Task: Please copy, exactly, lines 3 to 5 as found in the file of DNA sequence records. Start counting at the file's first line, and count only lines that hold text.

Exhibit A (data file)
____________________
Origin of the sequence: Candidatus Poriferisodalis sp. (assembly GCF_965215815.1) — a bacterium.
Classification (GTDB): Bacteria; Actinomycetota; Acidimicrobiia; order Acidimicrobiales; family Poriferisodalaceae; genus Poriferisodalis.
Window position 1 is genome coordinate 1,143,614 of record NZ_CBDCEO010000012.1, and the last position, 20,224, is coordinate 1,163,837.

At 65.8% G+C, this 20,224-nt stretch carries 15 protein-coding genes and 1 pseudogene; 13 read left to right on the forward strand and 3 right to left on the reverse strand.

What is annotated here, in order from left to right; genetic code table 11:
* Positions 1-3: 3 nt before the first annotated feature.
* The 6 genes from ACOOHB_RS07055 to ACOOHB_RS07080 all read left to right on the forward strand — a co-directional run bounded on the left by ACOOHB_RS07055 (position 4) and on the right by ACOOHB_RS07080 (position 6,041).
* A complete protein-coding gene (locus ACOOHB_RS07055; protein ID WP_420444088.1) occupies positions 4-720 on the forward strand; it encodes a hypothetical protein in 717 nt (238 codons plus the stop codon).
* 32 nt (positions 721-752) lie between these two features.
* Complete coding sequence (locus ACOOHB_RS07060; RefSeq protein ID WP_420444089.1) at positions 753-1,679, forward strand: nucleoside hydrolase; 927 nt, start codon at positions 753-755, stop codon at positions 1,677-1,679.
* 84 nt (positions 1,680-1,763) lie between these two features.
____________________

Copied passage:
Window position 1 is genome coordinate 1,143,614 of record NZ_CBDCEO010000012.1, and the last position, 20,224, is coordinate 1,163,837.

At 65.8% G+C, this 20,224-nt stretch carries 15 protein-coding genes and 1 pseudogene; 13 read left to right on the forward strand and 3 right to left on the reverse strand.

What is annotated here, in order from left to right; genetic code table 11: